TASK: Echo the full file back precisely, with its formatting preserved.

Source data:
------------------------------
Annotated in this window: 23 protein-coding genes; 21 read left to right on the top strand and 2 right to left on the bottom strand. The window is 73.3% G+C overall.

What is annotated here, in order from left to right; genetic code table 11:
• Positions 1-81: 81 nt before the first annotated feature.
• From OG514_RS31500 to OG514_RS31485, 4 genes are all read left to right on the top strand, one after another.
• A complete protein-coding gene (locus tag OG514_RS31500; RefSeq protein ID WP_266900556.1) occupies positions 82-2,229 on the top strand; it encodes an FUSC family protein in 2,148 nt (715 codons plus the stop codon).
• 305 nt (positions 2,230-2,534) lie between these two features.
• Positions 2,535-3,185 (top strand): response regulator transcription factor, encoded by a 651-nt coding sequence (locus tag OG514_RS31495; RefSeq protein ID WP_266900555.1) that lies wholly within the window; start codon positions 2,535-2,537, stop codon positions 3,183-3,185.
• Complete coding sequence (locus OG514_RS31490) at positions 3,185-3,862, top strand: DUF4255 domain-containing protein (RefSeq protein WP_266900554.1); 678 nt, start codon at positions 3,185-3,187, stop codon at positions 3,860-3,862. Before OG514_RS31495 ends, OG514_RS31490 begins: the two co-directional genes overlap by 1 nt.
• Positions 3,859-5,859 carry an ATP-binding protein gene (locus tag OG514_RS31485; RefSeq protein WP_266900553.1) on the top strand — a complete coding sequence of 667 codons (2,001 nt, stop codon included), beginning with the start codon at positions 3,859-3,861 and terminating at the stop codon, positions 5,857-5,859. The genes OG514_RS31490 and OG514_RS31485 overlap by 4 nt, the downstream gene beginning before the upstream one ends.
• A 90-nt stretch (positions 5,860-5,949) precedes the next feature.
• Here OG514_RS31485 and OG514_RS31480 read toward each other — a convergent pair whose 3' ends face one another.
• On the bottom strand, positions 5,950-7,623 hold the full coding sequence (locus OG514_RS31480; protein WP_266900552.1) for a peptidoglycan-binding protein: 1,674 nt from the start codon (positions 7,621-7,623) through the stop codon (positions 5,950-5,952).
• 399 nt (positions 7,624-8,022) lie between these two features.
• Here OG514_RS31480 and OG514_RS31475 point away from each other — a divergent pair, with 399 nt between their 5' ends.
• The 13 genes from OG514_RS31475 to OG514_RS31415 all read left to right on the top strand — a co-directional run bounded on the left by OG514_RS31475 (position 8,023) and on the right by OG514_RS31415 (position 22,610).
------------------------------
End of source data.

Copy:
Annotated in this window: 23 protein-coding genes; 21 read left to right on the top strand and 2 right to left on the bottom strand. The window is 73.3% G+C overall.

What is annotated here, in order from left to right; genetic code table 11:
• Positions 1-81: 81 nt before the first annotated feature.
• From OG514_RS31500 to OG514_RS31485, 4 genes are all read left to right on the top strand, one after another.
• A complete protein-coding gene (locus tag OG514_RS31500; RefSeq protein ID WP_266900556.1) occupies positions 82-2,229 on the top strand; it encodes an FUSC family protein in 2,148 nt (715 codons plus the stop codon).
• 305 nt (positions 2,230-2,534) lie between these two features.
• Positions 2,535-3,185 (top strand): response regulator transcription factor, encoded by a 651-nt coding sequence (locus tag OG514_RS31495; RefSeq protein ID WP_266900555.1) that lies wholly within the window; start codon positions 2,535-2,537, stop codon positions 3,183-3,185.
• Complete coding sequence (locus OG514_RS31490) at positions 3,185-3,862, top strand: DUF4255 domain-containing protein (RefSeq protein WP_266900554.1); 678 nt, start codon at positions 3,185-3,187, stop codon at positions 3,860-3,862. Before OG514_RS31495 ends, OG514_RS31490 begins: the two co-directional genes overlap by 1 nt.
• Positions 3,859-5,859 carry an ATP-binding protein gene (locus tag OG514_RS31485; RefSeq protein WP_266900553.1) on the top strand — a complete coding sequence of 667 codons (2,001 nt, stop codon included), beginning with the start codon at positions 3,859-3,861 and terminating at the stop codon, positions 5,857-5,859. The genes OG514_RS31490 and OG514_RS31485 overlap by 4 nt, the downstream gene beginning before the upstream one ends.
• A 90-nt stretch (positions 5,860-5,949) precedes the next feature.
• Here OG514_RS31485 and OG514_RS31480 read toward each other — a convergent pair whose 3' ends face one another.
• On the bottom strand, positions 5,950-7,623 hold the full coding sequence (locus OG514_RS31480; protein WP_266900552.1) for a peptidoglycan-binding protein: 1,674 nt from the start codon (positions 7,621-7,623) through the stop codon (positions 5,950-5,952).
• 399 nt (positions 7,624-8,022) lie between these two features.
• Here OG514_RS31480 and OG514_RS31475 point away from each other — a divergent pair, with 399 nt between their 5' ends.
• The 13 genes from OG514_RS31475 to OG514_RS31415 all read left to right on the top strand — a co-directional run bounded on the left by OG514_RS31475 (position 8,023) and on the right by OG514_RS31415 (position 22,610).